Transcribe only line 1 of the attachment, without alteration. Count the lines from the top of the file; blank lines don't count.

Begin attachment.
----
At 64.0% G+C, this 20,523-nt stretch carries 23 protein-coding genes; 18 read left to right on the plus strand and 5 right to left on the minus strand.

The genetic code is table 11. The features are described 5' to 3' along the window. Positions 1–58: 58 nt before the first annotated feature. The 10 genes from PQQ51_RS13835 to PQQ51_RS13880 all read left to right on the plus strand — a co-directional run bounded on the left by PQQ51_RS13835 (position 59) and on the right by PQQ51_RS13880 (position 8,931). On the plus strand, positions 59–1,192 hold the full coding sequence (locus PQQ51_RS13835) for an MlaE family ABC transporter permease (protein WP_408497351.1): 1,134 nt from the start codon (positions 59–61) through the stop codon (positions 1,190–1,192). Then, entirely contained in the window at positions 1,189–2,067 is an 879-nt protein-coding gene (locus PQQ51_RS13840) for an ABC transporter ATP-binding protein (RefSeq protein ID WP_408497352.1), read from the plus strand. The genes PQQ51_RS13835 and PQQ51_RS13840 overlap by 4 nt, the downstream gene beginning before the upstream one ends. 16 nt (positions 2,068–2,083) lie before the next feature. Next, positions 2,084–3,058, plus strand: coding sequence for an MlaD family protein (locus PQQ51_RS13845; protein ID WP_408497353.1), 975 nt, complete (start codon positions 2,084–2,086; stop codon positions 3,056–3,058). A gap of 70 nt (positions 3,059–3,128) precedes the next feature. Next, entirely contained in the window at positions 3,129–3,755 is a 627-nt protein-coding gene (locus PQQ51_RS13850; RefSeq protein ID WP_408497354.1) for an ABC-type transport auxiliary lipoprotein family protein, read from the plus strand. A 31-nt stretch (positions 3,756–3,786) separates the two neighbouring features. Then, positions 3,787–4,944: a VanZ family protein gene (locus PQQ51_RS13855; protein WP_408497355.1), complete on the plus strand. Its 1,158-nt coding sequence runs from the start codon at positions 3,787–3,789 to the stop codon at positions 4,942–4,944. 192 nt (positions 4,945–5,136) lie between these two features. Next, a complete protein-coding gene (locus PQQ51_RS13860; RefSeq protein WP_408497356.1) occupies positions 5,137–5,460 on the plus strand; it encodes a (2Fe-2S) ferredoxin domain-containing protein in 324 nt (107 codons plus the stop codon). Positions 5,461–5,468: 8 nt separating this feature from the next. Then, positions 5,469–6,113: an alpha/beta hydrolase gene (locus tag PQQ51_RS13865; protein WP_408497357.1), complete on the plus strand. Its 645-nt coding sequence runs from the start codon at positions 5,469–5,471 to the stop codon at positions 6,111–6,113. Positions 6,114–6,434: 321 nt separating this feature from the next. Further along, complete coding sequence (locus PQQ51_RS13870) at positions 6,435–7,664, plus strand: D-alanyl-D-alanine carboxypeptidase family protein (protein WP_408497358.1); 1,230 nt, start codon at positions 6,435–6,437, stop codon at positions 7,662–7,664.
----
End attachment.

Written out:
At 64.0% G+C, this 20,523-nt stretch carries 23 protein-coding genes; 18 read left to right on the plus strand and 5 right to left on the minus strand.